Up to Thursday, 41,673 people have been vaccinated, of whom more than 14,000 receiving both doses, Health Minister Constantinos Ioannou said on Friday.
Speaking at a press briefing, Ioannou said that 14,105 have received both doses within the one month and a half since the start of the vaccinations in Cyprus.
The minister said that they expect to vaccinate almost 240,000 people by the end of March. “This means we might cover all vulnerable groups, even people over 65.” Herd immunity could be achieved by the end of June, since, if everything goes according to plan, it is expected that around 500,000 people will be vaccinated by then.
Ioannou also referred to the debate on the efficacy of the AstraZeneca vaccine and whether it should be administered to people over 65. He said that the government’s decision to carry on with the vaccination without age restrictions was based on decisions of the European Medicines Agency (EMA).
He added that 27 scientists representing the EU member states, participating in EMA, after studying the evidence before them, decided that the AstraZeneca vaccine will be given to people aged 18 and over without age restrictions. This position, he said, was strengthened on Wednesday by the recommendations of the World Health Organisation, which assessed it as safe for people over 65 years of age.
“The effectiveness of the AstraZeneca vaccine not only has it not been challenged by any official authority in any country, but on the contrary it is given to millions of elderly people in the UK, where there is a sharp decline in patients,” Ioannou said. This, he said “confirms our choice to vaccinate the elderly first, protecting from serious illness and / or death.”
He said he understands the confusion caused by the strategy of other countries to lay down age restrictions on the administration of the AstraZeneca vaccine. “Some countries have set the age limit of 55, others 65 and others 70 and others follow the indications of EMA,” he said.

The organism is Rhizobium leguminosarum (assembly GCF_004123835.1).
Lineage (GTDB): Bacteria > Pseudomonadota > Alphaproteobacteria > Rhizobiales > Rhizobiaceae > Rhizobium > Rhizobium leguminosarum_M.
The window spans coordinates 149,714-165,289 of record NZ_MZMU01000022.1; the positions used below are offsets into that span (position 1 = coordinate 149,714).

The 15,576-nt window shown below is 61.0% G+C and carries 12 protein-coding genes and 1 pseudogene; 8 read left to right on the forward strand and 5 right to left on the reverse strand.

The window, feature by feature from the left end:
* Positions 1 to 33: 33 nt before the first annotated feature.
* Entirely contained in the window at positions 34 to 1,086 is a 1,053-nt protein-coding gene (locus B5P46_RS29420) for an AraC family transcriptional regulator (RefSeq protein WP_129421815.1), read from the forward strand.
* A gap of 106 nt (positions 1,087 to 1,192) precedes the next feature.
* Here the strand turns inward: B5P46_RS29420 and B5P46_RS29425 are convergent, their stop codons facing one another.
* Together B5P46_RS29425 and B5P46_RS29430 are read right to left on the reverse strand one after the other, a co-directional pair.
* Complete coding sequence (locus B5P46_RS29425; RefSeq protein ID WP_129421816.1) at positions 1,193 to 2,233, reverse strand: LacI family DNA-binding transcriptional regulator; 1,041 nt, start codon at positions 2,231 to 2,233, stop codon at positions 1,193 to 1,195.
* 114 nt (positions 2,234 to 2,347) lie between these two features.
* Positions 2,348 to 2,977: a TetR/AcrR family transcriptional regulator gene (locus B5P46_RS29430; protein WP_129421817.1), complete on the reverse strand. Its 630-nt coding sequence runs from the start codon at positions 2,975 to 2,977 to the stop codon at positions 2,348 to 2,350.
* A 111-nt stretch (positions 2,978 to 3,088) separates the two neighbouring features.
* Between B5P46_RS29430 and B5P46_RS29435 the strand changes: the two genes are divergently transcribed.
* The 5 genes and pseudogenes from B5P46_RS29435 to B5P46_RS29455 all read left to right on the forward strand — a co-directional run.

The differentiation and disparity observed in the decisions on age limits, he said, confirm the fact that countries have relied not only on scientific data but on a number of other factors such as the vaccination programme and availability of vaccines, depending on each country’s strategy. “Cyprus’ strategy, I repeat, has been and is from the beginning to save lives,” Ioannou said.
The minister called for an end to unnecessary debates on the use of the vaccines, arguing that vaccinating people in high-risk groups was protecting them from serious illness, even death.
He warned that people who wait to be inoculated with another vaccine, would mean delaying their vaccination coverage. “We should all keep in mind that there is no room for rejection of one vaccine over another,” he said.
“The risk of delaying vaccination outnumbers the benefits, especially for older ages, since a possible infection during the time one will wait for the vaccine of their choice, endangers their safety and health.”
He explained that Pfizer and Moderna’s scheduled vaccine deliveries for the coming weeks were in small quantities meaning that it would not be possible to immediately meet the needs of all interested in being vaccinated with these two instead of that of AstraZeneca. In other words, he says people should not be holding out for the Pfizer and Moderna jabs and delaying the whole process.
Regarding the vulnerable groups of the population, Ioannou said that they were being vaccinated in parallel with the vaccination of the elderly. “It is not easy to evaluate these groups but now we have set up a committee with the participation of organised patients and we expect that week by week, in parallel with the rest of the programme, these groups will be included,” Ioannou said.
The government has also ordered 250,000 doses of CureVac, whose vaccine, CVnCoV, is under rolling review by the EMA.
As regards the Russian Sputnik-V vaccine, deputy head of the state pharmaceutical services, Elena Panayiotou, said that the company has shown interest in having it licenced by the EMA but has not applied yet.
Panayiotou also said that so far 72 people in Cyprus reported side effects from the vaccine concerning very mild symptoms such as pain at the injection site and shivers. These side effects are among those mentioned in the companies’ leaflets, and are symptoms observed after the administration of all vaccines, she said.
“We have not had any side effects leading to hospitalisation and this is true for other countries that give vaccines and monitor the situation as we do,” Panayiotou said.